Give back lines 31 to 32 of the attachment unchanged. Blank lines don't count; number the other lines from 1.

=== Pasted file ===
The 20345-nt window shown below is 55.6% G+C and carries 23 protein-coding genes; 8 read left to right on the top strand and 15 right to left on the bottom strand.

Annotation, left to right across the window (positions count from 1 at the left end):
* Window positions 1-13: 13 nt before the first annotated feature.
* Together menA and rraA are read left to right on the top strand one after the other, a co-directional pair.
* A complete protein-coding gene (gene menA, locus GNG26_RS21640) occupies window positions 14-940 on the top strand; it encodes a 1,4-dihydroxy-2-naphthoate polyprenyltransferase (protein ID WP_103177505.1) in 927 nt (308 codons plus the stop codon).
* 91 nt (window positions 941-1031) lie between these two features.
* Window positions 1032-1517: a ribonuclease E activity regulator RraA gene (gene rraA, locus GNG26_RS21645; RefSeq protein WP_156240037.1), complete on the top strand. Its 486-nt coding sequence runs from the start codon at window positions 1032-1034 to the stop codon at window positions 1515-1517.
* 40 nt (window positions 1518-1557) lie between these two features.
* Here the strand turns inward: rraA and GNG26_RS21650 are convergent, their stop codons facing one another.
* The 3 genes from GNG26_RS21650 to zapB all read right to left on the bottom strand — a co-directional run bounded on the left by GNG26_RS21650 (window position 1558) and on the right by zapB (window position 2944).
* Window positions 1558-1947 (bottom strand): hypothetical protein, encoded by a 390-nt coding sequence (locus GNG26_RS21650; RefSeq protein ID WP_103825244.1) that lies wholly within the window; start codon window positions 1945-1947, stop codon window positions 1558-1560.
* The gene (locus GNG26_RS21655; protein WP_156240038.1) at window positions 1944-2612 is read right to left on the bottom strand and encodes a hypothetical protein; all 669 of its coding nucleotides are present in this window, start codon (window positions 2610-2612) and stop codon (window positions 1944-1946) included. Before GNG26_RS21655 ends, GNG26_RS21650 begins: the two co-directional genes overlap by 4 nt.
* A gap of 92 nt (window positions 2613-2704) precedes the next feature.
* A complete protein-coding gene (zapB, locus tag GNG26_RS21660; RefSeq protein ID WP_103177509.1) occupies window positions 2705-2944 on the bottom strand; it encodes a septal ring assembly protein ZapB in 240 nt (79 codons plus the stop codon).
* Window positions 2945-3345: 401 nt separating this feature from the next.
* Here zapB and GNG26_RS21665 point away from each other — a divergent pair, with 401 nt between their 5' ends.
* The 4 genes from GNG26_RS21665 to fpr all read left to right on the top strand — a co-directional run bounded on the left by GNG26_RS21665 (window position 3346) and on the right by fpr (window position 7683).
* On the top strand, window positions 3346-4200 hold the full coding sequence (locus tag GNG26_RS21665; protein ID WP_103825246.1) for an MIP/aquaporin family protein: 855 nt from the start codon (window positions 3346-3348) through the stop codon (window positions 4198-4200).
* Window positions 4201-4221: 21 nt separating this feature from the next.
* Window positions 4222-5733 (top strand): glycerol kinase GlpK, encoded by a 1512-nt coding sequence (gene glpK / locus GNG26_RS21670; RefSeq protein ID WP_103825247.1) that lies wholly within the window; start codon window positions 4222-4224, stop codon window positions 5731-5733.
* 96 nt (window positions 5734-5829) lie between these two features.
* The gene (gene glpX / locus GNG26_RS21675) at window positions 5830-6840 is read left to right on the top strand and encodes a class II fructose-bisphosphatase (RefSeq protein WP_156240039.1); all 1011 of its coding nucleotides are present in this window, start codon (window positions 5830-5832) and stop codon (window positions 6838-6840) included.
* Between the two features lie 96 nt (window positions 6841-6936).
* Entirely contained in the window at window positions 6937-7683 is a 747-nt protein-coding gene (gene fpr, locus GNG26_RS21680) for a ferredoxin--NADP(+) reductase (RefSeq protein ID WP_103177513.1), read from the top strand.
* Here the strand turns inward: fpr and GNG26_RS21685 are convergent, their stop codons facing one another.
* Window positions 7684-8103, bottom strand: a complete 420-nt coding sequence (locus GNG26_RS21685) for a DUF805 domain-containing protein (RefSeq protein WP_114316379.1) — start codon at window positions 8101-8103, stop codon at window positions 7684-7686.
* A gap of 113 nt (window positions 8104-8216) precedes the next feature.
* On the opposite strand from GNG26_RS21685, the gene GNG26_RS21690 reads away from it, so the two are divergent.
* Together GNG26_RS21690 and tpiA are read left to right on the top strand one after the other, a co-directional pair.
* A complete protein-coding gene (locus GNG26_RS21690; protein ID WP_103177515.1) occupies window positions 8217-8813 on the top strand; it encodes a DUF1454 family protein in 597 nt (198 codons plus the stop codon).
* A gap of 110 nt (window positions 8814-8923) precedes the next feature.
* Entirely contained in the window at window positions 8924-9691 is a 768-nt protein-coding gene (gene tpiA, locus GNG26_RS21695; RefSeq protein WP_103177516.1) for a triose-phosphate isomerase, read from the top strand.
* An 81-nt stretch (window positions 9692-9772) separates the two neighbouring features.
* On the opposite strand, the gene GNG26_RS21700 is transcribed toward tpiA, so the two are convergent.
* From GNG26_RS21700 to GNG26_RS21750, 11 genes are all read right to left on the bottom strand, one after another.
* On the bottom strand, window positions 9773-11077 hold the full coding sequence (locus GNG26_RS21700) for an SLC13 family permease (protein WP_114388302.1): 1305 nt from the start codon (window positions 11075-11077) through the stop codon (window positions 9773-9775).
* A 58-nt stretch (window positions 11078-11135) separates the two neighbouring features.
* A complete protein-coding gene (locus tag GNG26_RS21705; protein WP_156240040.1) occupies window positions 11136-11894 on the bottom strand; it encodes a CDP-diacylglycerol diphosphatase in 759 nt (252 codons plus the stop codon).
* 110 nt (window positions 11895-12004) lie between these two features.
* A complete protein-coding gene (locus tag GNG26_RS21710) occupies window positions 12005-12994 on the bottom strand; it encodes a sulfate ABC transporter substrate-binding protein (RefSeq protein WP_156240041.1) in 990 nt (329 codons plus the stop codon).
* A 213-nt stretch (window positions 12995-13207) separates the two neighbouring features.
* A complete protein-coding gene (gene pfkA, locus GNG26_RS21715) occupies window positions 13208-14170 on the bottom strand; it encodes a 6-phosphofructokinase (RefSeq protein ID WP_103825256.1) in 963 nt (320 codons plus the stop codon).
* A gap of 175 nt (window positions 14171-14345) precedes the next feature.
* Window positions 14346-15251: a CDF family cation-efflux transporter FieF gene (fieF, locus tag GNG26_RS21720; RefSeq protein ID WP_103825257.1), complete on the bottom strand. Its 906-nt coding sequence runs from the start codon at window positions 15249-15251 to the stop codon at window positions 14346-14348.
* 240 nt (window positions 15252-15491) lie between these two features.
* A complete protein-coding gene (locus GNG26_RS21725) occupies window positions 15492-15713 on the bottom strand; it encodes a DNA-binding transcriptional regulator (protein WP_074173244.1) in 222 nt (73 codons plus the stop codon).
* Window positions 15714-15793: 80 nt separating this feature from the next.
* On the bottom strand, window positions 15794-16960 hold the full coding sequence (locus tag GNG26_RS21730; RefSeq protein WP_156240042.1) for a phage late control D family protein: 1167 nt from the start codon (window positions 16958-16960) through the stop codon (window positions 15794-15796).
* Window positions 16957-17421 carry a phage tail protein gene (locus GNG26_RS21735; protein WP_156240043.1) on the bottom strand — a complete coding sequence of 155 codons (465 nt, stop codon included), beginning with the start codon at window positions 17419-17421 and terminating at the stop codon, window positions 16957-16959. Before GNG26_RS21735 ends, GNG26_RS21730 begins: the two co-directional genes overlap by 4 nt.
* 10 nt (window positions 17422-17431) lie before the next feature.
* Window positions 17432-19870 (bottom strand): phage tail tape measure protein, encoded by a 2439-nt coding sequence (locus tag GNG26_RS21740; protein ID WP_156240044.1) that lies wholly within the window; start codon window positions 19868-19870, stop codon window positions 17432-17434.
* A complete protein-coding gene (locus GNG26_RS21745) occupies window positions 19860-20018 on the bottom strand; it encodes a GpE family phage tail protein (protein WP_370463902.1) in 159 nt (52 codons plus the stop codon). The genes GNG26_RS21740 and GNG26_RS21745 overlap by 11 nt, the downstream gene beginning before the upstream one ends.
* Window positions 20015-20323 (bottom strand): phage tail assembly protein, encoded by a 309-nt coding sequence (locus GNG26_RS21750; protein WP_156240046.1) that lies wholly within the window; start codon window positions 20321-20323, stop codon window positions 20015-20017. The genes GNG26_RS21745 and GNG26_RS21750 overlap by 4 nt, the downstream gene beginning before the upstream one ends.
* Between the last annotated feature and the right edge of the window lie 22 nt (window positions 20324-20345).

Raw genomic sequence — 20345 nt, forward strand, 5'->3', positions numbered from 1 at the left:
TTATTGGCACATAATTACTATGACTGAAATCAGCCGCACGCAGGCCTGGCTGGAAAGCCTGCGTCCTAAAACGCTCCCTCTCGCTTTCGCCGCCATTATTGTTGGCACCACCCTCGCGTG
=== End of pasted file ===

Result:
* A gap of 110 nt (window positions 8814-8923) precedes the next feature.
* Entirely contained in the window at window positions 8924-9691 is a 768-nt protein-coding gene (gene tpiA, locus GNG26_RS21695; RefSeq protein WP_103177516.1) for a triose-phosphate isomerase, read from the top strand.